Yes, they could. And by doing so, they would also:
    - Backstab their millions of loyal PPC Mac users who have no software or hardware upgrade path
    - Backstab their thousands of loyal PPC Mac software developers who have just finished, or are still working on, huge projects to port their software from Classic to OS X
    - Divert resources away from the PPC architecture, essentially killing its use in their machines
    - Kill AltiVec, a major selling point for one of Apple's primary target markets
    - Be on the same playing field as Dell, Gateway, IBM, Compaq, etc., and forced to play by the same rules in terms of pricing, thus eliminating any chance of the kind of profits they are making now


    SGI thought that, and look at them now. They had a perfectly good software and hardware architecture, and they were doing quite well financially (the myriad news reports of their demise failed to take into consideration their substantial classified government sales, for which earnings were not reported). But they were not content. They decided to dump MIPS and embrace the "future" - x86 and Itanium. Bigger markets, more money to be made, right? SGI got eaten alive. Absolutely skewered. They pissed off their customers, they pissed off their developers, and look at them now. X86 is a cauldron of death.

    Alex
     
  8. alex_ant macrumors 68020

    alex_ant

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    #8
    Fair enough...
    How is Apple selling its soul? They're raking it in! Jobs is wiping his ass with thousand dollar bills! Show me another computer company in the same market as Apple who is doing as well as Apple is, who can sell a notebook computer with a *550* MHz processor and still have it sell like hotcakes. Apple is having it ****ing large, man, and you are proposing that they do away with this and shoot themselves in the head. I'm glad you're not running the company, mate, or I'd be stuck on a Compaq.

    Alex
     
  9. Nipsy macrumors 65816

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    #9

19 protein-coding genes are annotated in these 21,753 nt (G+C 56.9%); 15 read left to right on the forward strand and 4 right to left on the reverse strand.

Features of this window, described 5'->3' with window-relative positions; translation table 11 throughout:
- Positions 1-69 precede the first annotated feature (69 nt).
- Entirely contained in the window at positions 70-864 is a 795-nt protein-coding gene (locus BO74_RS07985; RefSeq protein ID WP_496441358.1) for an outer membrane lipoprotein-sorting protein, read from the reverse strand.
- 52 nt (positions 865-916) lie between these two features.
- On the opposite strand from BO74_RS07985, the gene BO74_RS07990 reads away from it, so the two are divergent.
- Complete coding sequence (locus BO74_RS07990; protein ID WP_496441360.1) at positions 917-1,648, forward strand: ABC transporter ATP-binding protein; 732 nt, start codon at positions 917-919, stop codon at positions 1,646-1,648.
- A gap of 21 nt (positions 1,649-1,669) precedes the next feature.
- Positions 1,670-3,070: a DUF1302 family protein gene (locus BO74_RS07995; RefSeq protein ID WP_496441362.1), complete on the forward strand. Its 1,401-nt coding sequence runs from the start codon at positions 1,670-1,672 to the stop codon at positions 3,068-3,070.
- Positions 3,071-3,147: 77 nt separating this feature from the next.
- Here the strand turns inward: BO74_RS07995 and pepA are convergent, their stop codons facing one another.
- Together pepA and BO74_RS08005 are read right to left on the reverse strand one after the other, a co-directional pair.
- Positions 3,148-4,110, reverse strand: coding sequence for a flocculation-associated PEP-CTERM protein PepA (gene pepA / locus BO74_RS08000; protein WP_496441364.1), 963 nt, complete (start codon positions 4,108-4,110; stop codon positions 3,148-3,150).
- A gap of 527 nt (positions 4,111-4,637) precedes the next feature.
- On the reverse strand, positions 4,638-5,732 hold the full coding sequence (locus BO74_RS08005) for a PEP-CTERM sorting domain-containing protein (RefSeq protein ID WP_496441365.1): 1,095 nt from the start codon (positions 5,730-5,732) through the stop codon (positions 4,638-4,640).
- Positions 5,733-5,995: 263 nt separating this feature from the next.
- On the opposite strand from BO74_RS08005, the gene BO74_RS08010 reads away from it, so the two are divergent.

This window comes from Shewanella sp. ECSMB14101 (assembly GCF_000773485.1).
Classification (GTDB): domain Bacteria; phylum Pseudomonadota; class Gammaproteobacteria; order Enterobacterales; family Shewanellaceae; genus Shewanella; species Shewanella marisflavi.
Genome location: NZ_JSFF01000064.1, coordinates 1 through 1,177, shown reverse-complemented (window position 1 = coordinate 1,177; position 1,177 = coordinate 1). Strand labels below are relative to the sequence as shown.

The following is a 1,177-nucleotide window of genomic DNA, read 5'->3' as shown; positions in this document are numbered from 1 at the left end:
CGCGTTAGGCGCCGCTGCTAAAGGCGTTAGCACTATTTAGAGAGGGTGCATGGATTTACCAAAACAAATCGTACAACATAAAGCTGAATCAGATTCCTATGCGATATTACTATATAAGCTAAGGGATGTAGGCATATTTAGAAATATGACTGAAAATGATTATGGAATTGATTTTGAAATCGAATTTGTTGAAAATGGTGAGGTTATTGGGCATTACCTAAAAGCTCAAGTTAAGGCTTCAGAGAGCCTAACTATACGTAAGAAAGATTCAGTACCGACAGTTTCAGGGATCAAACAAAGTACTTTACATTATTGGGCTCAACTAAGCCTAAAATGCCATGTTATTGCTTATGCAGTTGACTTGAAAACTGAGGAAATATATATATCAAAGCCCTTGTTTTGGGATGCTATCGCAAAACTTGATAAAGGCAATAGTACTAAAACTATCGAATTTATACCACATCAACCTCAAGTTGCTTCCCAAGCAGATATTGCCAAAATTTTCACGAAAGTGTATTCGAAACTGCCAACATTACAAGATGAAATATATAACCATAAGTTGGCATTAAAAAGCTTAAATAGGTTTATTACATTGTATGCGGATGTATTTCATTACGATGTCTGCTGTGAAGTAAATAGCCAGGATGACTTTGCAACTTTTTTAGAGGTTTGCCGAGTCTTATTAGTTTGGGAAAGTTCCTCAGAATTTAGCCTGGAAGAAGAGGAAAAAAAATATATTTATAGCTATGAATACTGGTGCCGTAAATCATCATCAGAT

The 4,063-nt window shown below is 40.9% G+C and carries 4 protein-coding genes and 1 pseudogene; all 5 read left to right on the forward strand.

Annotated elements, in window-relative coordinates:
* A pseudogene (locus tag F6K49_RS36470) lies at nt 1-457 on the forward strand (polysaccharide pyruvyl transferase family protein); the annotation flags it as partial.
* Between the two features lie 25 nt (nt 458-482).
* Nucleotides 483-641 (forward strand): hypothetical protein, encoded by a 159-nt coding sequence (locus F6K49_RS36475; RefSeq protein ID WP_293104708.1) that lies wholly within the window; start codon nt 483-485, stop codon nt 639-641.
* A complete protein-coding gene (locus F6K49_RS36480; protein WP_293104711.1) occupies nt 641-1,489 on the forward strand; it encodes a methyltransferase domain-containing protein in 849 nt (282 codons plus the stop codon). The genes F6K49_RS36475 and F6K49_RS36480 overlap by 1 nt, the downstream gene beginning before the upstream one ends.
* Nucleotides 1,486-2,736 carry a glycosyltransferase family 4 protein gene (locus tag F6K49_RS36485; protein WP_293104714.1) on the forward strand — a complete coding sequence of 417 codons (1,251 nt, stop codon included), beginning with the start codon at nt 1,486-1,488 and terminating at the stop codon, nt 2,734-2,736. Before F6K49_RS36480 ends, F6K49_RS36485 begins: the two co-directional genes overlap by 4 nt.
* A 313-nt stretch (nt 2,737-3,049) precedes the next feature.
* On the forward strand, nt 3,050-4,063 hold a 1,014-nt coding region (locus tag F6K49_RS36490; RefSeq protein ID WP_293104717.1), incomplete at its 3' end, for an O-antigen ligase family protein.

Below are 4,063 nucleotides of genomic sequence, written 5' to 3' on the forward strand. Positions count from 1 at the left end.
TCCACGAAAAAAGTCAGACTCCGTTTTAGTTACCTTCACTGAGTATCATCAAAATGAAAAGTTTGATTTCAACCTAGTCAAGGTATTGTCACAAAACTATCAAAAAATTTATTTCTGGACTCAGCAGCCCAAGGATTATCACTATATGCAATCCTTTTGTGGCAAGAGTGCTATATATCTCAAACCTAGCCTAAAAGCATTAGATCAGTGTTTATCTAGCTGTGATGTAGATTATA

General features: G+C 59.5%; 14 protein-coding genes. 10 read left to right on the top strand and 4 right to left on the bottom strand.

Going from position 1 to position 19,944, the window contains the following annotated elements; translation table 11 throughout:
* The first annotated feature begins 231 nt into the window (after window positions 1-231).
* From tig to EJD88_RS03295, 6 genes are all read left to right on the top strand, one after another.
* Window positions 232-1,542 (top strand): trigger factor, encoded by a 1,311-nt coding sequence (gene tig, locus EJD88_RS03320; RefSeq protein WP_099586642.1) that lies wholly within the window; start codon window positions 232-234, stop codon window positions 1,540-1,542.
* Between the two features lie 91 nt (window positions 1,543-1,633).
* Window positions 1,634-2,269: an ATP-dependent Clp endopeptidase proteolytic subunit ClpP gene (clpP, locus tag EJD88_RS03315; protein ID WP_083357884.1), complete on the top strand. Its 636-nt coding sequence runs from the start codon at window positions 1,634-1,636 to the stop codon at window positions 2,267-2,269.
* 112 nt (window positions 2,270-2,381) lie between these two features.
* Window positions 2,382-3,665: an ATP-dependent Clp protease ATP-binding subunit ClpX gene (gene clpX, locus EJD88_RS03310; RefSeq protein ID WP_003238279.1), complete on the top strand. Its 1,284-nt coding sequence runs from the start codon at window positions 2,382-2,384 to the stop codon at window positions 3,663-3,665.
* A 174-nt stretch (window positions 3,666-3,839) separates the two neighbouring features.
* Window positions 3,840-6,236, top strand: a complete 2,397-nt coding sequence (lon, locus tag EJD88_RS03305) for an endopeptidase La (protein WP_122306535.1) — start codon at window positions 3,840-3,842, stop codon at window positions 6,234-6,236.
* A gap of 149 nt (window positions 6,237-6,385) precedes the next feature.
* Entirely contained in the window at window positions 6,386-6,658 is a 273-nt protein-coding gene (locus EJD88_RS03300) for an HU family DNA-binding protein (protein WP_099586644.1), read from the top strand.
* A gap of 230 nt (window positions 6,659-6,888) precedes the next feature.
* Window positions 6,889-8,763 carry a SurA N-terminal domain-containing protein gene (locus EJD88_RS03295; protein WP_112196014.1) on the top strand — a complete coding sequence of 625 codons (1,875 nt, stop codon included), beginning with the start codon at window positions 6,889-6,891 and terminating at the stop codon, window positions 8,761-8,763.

Many million man hours. Figure those man hour at $40 per.

    Let's say ten million man hours (500 developers, working 40 hours a week, 50 weeks a year, over the last 10 years), which is pretty damn conservative in my opinion.

    10,000,000 x 40 = 400,000,000M USD

    Now if Apple were to make up this effort alone, they would need to hire 5,000 developers, and put them on it for a solid year. They would also have to hire 500 managers, and 500 administrative staff.

    Now Apple has doubled in size overnight, so they need a new building, which will take a year to build, etc.

    And when this enormous process is over, PPC programs including OSX will run on a processor which has spent at least 50 million man hours become Windows' b i t c h.

    Why not just throw that 400 million at Motorola as a bid for the IP, and the workstation staff for the G*, and get the ball rolling right?
     
  10. alex_ant macrumors 68020

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    #10
    Abercrombieboy, In terms of bang-per-MHz, there are several processors superior to even the PPC, but I will agree with you in spirit. The PPC seems to offer just the right combination of speed, cost, and power consumption. (Well, okay, maybe not speed at the moment.)

    Alex
     
  11. Rower_CPU Moderator emeritus

    Rower_CPU

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    #11
    Re: How Apple could switch to AMD

    There are workarounds out there besides the Sonnet...here's a pic of X running a 604e my friend set up: http://homepage.mac.com/robin_martin/images/604e.jpg

    Please stop these posts everyone...I'm really sick of seeing this pop up every few days. I have heard Apple employees respond directly to people asking this question, their answer: Why?

    Apple has no reason to port OS X to the x86 platform...now or ever...
     
  12. rainman::|:| macrumors 603

    rainman::|:|

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    #12
    Oh come on, in theory it's a better processor... some company *coughmoterolacough* is just dragging it's feet a bit. a lot. If the speed actually increased a lot, and not just enough to get by, there'd be none of this talk...